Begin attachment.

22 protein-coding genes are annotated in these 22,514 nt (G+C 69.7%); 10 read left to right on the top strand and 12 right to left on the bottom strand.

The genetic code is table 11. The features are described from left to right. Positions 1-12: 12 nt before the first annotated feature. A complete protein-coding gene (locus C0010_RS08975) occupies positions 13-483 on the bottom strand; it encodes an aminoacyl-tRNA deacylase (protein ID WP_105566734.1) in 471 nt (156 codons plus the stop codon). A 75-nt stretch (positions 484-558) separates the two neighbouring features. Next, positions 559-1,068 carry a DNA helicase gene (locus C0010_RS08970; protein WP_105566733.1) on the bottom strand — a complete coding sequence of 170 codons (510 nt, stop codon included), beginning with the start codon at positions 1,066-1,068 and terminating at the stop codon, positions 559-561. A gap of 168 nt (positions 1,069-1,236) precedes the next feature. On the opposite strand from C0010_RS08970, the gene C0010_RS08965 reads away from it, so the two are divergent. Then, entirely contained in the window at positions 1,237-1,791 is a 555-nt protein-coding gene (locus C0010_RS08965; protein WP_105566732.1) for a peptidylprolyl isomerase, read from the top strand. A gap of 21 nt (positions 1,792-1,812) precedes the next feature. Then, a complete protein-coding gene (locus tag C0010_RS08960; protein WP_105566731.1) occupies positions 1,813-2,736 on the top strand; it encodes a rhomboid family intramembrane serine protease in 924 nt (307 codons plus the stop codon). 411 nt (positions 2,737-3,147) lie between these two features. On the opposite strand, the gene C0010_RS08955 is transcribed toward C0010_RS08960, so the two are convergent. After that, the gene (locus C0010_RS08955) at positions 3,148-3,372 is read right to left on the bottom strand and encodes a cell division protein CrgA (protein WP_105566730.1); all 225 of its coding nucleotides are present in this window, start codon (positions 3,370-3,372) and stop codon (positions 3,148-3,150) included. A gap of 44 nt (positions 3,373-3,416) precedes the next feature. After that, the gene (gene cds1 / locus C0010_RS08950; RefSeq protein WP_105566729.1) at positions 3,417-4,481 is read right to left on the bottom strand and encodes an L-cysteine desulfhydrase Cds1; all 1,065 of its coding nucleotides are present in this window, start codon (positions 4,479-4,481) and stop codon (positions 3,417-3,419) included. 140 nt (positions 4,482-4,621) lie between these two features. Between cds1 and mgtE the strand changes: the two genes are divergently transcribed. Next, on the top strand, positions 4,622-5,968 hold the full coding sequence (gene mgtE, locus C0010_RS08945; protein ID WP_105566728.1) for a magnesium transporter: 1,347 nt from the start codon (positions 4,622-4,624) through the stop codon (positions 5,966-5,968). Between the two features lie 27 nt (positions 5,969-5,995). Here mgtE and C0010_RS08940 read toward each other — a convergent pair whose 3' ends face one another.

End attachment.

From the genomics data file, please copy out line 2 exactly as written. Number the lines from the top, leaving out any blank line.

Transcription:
The genetic code is table 11. The features are described from left to right. Positions 1-12: 12 nt before the first annotated feature. A complete protein-coding gene (locus C0010_RS08975) occupies positions 13-483 on the bottom strand; it encodes an aminoacyl-tRNA deacylase (protein ID WP_105566734.1) in 471 nt (156 codons plus the stop codon). A 75-nt stretch (positions 484-558) separates the two neighbouring features. Next, positions 559-1,068 carry a DNA helicase gene (locus C0010_RS08970; protein WP_105566733.1) on the bottom strand — a complete coding sequence of 170 codons (510 nt, stop codon included), beginning with the start codon at positions 1,066-1,068 and terminating at the stop codon, positions 559-561. A gap of 168 nt (positions 1,069-1,236) precedes the next feature. On the opposite strand from C0010_RS08970, the gene C0010_RS08965 reads away from it, so the two are divergent. Then, entirely contained in the window at positions 1,237-1,791 is a 555-nt protein-coding gene (locus C0010_RS08965; protein WP_105566732.1) for a peptidylprolyl isomerase, read from the top strand. A gap of 21 nt (positions 1,792-1,812) precedes the next feature. Then, a complete protein-coding gene (locus tag C0010_RS08960; protein WP_105566731.1) occupies positions 1,813-2,736 on the top strand; it encodes a rhomboid family intramembrane serine protease in 924 nt (307 codons plus the stop codon). 411 nt (positions 2,737-3,147) lie between these two features. On the opposite strand, the gene C0010_RS08955 is transcribed toward C0010_RS08960, so the two are convergent. After that, the gene (locus C0010_RS08955) at positions 3,148-3,372 is read right to left on the bottom strand and encodes a cell division protein CrgA (protein WP_105566730.1); all 225 of its coding nucleotides are present in this window, start codon (positions 3,370-3,372) and stop codon (positions 3,148-3,150) included. A gap of 44 nt (positions 3,373-3,416) precedes the next feature. After that, the gene (gene cds1 / locus C0010_RS08950; RefSeq protein WP_105566729.1) at positions 3,417-4,481 is read right to left on the bottom strand and encodes an L-cysteine desulfhydrase Cds1; all 1,065 of its coding nucleotides are present in this window, start codon (positions 4,479-4,481) and stop codon (positions 3,417-3,419) included. 140 nt (positions 4,482-4,621) lie between these two features. Between cds1 and mgtE the strand changes: the two genes are divergently transcribed. Next, on the top strand, positions 4,622-5,968 hold the full coding sequence (gene mgtE, locus C0010_RS08945; protein ID WP_105566728.1) for a magnesium transporter: 1,347 nt from the start codon (positions 4,622-4,624) through the stop codon (positions 5,966-5,968). Between the two features lie 27 nt (positions 5,969-5,995). Here mgtE and C0010_RS08940 read toward each other — a convergent pair whose 3' ends face one another.